Turkey said to grant citizenship to Hamas top brass planning attacks from Istanbul

Turkey's President Recep Tayyip Erdogan, right, shakes hands with Hamas chief Ismail Haniyeh, prior to their meeting in Istanbul, Saturday, Feb. 1, 2020. (AP, Pool).

Most members of 12-member cell have already been given papers and passports, UK newspaper says, including one member who allegedly plotted to kill mayor of Jerusalem.

Turkey is in the process of granting citizenship to high-ranking members of terrorist group Hamas living in its territory who are said to be involved in directing terror attacks, one of whom allegedly oversaw a failed plot to assassinate the mayor of Jerusalem, a report has said.

Of the 12 senior members of the cell, most have already been given citizenship, British daily The Telegraph reported Thursday.

A senior source told the paper that seven have already received citizenship and passports while the other five are in the process of doing so. Some of the cell members are living in Turkey under aliases. In some cases citizenship has also been granted to the families of the Hamas members.

“These are not foot soldiers but the most senior Hamas operatives outside of Gaza,” a senior regional source told the paper.

The source said the Hamas members are “actively raising funds and directing operatives to carry out attacks in the present day.”

He added: “The Turkish Government gave in to demands by Hamas to grant citizenship to its operatives, thereby allowing them to travel more freely, endangering other countries that have listed Hamas as a terror group.”

One of those who has apparently received citizenship is Zacharia Najib, who reportedly oversaw a plot to assassinate senior Israeli public figures, including the national police commissioner and Likud MK Nir Barkat, who at that time was mayor of Jerusalem. An East Jerusalem Palestinian who was recruited to the cause in a meeting in Istanbul was arrested after he returned to Israel and tried to buy a pistol.

Other members of the cell are Jihad Ya’amor and Hisham Hijaz, the report said. It noted that nearly all of the cell members were deported from Israel after their release from Israeli prisons in a 2011 deal that saw over 1,000 Palestinian prisoners released in return for Hamas freeing captured Israeli soldier Gilad Shalit.

A Turkish government spokesperson declined to comment to the Telegraph about the report, describing it as a baseless claim against Turkey by a foreign government.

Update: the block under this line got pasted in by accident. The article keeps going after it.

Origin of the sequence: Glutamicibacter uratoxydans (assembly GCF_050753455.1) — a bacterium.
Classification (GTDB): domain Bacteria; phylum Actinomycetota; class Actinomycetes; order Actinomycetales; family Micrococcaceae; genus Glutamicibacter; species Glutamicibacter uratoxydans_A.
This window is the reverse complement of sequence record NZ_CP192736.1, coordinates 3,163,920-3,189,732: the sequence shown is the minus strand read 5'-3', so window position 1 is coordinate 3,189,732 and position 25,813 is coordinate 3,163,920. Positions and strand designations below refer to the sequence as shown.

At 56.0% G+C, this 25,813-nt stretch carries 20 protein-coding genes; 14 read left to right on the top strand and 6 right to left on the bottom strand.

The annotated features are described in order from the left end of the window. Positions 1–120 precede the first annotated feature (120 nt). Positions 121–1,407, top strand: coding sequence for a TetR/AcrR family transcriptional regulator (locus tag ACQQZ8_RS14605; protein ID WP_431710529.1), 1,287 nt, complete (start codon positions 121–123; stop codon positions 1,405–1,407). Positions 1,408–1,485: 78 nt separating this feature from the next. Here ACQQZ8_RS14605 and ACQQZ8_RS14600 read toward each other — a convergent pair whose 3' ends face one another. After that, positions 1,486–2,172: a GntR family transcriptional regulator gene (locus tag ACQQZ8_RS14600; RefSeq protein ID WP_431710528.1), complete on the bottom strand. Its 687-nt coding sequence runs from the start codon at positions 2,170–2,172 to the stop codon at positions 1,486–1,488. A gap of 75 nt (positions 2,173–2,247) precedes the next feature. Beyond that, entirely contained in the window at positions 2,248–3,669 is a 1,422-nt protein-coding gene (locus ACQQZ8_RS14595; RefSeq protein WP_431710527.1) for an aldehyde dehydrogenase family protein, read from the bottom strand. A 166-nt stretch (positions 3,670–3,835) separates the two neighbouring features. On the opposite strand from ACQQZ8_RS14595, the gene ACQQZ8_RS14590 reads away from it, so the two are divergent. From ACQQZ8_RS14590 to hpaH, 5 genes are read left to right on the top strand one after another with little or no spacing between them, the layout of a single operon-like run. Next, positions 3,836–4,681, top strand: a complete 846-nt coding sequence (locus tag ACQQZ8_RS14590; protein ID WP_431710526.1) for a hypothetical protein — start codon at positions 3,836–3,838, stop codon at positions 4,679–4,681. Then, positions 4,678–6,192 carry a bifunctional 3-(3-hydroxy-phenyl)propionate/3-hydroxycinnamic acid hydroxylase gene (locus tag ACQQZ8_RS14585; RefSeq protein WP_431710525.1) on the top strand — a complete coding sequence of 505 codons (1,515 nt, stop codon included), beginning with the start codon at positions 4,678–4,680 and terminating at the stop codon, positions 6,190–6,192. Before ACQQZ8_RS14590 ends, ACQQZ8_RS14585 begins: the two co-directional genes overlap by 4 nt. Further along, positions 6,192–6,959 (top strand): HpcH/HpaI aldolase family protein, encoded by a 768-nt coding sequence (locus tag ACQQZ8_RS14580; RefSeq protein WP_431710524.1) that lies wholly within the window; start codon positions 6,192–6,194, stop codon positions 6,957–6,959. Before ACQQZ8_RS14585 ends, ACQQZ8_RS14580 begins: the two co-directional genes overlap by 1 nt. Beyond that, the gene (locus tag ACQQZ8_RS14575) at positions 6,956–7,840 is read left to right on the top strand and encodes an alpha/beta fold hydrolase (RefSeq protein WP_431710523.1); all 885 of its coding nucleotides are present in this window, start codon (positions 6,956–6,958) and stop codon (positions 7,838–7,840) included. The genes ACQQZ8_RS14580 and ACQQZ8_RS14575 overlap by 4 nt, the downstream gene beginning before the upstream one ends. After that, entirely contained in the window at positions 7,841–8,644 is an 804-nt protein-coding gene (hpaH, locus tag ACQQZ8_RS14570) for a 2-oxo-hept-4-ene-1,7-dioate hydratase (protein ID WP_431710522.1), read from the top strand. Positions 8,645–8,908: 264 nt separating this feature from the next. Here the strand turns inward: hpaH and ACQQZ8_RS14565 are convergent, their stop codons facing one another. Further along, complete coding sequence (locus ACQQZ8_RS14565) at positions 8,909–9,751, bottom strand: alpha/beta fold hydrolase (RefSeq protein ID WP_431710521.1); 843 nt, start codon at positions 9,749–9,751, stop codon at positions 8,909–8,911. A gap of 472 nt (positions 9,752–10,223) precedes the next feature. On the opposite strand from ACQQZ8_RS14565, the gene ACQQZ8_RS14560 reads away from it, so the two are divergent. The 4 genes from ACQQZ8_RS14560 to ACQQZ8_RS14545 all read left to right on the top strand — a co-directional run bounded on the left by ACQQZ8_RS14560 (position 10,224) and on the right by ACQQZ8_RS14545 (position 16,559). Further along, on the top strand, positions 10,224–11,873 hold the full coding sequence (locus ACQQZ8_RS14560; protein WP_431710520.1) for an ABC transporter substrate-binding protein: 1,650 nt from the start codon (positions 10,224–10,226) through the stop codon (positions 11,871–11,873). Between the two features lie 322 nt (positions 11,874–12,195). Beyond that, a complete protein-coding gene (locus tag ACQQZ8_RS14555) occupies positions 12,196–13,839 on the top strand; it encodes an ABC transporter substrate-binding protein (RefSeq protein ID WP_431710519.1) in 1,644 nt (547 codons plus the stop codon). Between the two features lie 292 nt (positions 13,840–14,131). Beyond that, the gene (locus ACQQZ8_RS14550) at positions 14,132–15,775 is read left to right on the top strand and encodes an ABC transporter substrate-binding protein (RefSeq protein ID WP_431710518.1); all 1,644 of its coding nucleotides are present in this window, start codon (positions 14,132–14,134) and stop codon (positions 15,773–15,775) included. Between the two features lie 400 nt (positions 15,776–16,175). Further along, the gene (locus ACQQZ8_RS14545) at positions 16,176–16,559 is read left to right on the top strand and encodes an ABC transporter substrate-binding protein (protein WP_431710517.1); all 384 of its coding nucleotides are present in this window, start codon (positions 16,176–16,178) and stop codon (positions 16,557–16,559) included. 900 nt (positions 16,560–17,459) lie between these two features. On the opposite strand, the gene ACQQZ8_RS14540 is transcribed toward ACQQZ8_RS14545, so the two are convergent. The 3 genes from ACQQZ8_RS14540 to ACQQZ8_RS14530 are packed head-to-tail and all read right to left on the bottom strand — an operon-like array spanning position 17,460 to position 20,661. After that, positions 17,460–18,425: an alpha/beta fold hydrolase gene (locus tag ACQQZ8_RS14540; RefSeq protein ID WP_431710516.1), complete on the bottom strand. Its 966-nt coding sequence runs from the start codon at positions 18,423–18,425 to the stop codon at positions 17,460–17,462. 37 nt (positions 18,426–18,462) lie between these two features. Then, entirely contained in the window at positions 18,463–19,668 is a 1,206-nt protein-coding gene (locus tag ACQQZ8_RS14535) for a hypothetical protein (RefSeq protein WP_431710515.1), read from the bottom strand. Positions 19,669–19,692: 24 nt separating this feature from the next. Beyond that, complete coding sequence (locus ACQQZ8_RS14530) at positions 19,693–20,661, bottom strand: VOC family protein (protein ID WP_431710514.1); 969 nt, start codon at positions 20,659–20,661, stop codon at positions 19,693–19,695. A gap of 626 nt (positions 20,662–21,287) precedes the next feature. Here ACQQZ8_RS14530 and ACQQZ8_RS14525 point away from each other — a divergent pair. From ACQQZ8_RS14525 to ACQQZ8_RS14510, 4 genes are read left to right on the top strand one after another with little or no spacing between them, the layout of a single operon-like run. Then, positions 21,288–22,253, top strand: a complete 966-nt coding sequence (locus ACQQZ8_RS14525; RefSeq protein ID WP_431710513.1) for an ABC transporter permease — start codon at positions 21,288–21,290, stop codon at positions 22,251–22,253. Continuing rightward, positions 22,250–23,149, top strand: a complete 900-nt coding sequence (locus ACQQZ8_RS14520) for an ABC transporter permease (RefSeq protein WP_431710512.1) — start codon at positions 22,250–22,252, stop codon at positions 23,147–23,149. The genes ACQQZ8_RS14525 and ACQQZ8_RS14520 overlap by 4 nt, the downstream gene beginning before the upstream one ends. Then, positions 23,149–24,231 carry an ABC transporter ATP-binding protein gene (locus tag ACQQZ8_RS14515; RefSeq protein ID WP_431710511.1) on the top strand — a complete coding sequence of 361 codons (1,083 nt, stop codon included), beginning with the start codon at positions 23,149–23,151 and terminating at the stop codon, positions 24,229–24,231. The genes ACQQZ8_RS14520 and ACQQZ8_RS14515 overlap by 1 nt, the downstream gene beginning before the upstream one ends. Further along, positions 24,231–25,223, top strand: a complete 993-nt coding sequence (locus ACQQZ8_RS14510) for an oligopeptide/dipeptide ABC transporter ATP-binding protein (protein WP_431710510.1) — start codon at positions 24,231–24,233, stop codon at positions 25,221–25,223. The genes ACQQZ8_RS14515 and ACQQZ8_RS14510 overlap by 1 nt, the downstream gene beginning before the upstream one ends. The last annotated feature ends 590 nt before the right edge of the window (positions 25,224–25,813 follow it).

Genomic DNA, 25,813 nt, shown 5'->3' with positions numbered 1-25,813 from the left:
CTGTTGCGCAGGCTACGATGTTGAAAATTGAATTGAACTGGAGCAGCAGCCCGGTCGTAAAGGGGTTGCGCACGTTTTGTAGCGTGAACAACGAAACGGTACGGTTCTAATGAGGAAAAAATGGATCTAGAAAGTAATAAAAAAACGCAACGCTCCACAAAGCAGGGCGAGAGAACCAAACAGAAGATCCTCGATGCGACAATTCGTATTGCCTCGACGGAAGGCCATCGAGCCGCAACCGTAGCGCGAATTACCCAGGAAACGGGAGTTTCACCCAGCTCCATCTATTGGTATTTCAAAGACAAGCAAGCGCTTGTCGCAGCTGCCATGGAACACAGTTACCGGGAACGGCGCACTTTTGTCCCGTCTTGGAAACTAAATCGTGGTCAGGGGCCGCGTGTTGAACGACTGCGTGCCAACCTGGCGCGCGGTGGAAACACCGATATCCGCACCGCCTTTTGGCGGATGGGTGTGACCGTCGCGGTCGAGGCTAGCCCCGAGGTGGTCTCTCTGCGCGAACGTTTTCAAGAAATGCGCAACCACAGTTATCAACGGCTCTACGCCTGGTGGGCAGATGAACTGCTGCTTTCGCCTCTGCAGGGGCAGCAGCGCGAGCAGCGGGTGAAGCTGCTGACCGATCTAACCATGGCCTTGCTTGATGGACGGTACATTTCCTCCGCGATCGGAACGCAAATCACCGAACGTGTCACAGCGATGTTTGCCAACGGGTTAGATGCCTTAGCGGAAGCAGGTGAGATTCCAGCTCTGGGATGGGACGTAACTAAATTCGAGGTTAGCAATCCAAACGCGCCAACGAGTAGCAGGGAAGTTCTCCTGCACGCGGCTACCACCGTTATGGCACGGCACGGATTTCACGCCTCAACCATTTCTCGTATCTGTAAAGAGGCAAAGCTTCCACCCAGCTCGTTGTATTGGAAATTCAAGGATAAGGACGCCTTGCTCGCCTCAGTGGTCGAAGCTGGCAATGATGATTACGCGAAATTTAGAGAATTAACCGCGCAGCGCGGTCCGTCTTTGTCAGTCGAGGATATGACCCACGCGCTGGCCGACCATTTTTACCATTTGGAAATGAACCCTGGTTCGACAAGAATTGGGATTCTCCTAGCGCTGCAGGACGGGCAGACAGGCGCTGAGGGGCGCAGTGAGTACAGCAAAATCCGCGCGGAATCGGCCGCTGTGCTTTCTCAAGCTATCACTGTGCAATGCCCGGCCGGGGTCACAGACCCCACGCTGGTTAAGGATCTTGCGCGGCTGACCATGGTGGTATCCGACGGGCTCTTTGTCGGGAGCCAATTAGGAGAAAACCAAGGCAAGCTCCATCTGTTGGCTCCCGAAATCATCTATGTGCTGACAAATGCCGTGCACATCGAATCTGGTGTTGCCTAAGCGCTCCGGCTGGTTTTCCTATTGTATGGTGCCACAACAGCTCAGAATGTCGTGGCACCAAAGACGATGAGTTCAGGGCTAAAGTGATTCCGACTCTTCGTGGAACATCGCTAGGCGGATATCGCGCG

A senior Hamas official denied the report, saying the group’s members “do not operate outside of the Palestinian territories” and also “do not engage in terror activities”.

Turkish citizens can already travel visa-free to a variety of countries, and according to the Telegraph, Turkey is working to obtain similar access to European Union countries.

Hamas is feared to be planning attacks against Israelis in Europe, the Telegraph said, and Turkish citizenship would enable its members to travel more easily.

Hamas leader Ismail Haniyeh is currently visiting Turkey for talks with senior officials, possibly including Turkish President Recep Tayyip Erdogan, the report said. The two last met in February.

Turkey sees Hamas as a legitimate political movement. Turkey has long maintained warm ties with Hamas, which have grown more overt as ties with Israel have chilled over the last decade. Israel has complained to Ankara about its ties to Hamas, but to no avail, according to the report.

In December 2019 the Telegraph cited Israeli sources as saying that Turkey is allowing Hamas members to plan attacks on its soil. Israeli officials told the paper at the time that Turkey has reneged on its 2015 commitment, negotiated by the US, not to allow Hamas officials to plot terror attacks against the Jewish state from its territory.

Hamas and Erdogan’s AKP party are linked politically. Both have close ideological ties to the Egyptian Muslim Brotherhood movement.

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